Sunday, 7 July 2013

We said never again

Most people didn't know who the Bosniaks (Bosnian Muslims) were until it was too late, and almost 200,000 of them were dead between 1992 and 1995, particularly 8000 Muslim men and boys were systematically massacred in July 1995 in Srebrenica. The very majority of people didn't even know who the Rwandans were until 800,000 were ethnically cleansed. We failed all those and many more people in the past and we said “Never Again”.

Right now, the fate of Burma's Rohingya people is hanging by a thread. Racist thugs have distributed leaflets threatening to wipe out this small Burmese minority. Already children have been hacked to death and unspeakable murders committed. All signs are pointing to a coming horror, unless we act.

 Torture, gang rape, execution style killings -- human rights groups are using the term "ethnic cleansing" to describe the brutality in Burma. Already more than 120,000 Rohingya have been forced to flee, many to makeshift camps near the border, while others have fled in boats only to drown, starve, or be shot at by coastguards from neighbouring countries. Reports show that violence is escalating -- earlier this year President Thein Sein declared a state of emergency after another round of deadly attacks, and it’s just a matter of time until there is a large scale massacre.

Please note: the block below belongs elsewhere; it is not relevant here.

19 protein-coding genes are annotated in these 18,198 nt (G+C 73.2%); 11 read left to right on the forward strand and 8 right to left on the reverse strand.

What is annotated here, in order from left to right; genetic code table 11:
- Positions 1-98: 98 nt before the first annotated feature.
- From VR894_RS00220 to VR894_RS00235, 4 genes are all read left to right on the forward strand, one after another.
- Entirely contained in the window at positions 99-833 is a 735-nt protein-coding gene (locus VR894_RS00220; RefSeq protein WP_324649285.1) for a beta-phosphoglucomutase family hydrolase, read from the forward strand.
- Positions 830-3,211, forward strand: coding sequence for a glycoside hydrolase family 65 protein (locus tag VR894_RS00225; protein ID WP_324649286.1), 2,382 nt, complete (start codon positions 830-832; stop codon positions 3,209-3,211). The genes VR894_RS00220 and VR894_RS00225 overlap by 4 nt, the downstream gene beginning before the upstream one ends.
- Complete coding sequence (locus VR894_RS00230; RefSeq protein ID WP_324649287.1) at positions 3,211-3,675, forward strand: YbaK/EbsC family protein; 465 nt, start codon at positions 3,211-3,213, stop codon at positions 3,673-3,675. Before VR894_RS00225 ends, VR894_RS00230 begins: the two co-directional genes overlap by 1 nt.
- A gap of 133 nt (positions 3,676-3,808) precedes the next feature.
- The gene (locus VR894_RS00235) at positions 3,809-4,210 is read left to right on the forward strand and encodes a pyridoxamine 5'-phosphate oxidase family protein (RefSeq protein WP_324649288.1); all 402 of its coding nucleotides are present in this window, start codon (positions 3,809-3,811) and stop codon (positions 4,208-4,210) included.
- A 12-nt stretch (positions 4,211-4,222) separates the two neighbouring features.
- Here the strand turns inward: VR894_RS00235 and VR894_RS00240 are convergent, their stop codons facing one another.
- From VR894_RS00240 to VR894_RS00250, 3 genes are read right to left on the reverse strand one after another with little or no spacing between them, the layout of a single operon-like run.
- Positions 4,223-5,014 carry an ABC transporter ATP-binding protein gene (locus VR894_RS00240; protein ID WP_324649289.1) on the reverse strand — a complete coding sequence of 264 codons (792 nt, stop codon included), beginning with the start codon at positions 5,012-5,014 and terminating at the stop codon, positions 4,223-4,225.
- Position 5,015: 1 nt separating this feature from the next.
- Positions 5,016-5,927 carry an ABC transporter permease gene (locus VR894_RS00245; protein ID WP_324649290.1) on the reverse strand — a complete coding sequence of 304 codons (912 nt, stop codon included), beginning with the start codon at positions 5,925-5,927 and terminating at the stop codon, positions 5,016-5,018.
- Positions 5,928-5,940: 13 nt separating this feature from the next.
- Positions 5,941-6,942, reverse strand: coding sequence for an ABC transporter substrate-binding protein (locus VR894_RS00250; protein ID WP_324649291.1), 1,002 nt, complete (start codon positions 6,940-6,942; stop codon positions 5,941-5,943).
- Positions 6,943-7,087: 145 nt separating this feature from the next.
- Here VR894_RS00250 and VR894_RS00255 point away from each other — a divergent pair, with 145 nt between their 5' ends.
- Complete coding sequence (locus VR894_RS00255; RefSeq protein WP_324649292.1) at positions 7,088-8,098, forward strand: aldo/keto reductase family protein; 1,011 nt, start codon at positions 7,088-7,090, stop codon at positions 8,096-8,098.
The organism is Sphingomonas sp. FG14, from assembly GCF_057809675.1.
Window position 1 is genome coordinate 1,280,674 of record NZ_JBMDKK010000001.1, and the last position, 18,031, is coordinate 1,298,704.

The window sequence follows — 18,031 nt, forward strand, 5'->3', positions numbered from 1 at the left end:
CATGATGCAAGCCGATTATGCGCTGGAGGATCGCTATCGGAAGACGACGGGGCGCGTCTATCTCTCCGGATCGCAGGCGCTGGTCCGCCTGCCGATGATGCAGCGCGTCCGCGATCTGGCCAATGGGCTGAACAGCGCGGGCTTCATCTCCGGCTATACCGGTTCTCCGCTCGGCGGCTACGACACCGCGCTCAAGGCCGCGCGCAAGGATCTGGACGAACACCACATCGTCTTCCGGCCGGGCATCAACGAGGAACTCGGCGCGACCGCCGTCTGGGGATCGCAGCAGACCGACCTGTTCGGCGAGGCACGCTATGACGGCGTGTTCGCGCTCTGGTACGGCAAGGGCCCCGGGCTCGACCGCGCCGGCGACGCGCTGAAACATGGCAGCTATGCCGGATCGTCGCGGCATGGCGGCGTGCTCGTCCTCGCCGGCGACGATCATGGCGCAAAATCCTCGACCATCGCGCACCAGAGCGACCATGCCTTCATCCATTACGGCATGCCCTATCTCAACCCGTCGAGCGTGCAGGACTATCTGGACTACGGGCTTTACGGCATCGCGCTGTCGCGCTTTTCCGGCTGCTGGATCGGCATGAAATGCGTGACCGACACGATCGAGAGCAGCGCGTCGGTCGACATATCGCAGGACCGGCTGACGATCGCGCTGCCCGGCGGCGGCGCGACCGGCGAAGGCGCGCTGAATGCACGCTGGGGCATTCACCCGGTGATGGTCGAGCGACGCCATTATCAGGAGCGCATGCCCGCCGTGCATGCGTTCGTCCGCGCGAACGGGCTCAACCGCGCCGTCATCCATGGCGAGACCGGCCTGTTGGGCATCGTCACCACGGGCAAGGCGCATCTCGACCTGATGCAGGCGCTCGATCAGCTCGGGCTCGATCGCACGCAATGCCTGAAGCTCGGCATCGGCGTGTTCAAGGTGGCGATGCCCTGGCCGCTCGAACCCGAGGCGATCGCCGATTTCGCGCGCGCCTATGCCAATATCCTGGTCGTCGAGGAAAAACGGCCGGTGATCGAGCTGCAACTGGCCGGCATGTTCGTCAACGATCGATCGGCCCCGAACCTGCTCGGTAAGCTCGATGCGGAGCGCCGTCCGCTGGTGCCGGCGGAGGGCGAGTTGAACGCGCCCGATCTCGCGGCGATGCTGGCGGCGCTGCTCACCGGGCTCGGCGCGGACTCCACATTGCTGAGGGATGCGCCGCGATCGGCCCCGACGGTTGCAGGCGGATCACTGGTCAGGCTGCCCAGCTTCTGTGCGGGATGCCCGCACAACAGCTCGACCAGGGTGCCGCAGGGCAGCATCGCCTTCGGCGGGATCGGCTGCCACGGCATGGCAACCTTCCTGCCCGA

Genocides happen because we don't get concerned enough until the crime is committed. The Rohingya are a peaceful and very poor people. They are hated because their skin is darker and their Religion and the majority fears they're 'taking jobs away'. There are 800,000 of them, and they could be gone if we don't act. We have failed too many peoples, let's not fail the Rohingya.

Genocides don’t happen when governments oppose them, but the Burmese regime has been leaning the wrong way. Recently, a government spokesperson admitted that authorities were enforcing a rule that limits the Rohingya population to having only two children and forces couples seeking to get married to obtain special permission. And experts report that government authorities have stood by or even participated in acts of “ethnic cleansing.” President Sein has finally been forced to acknowledge what’s happening to the Rohingya, but he has so far refused to implement plans to stop the violence and protect those at risk.

Burmese President Thein Sein has the power, personnel and resources to protect the Rohingya; all he has to do is give the word to make it happen. In days, he'll arrive in Europe to sell his country’s new openness to trade. If EU leaders greet him with a strong request to protect the Rohingya, he’s likely to do it.

Until he does, the risk of genocide hovers like a dark cloud over not just Burma, but the world. Through their trade relations, UK PM Cameron and French President Hollande have massive leverage with Sein -- if they press him to act when he meets with them this month, it could save lives. Let’s make sure they do. We've failed too many peoples, let's not fail the Rohingya.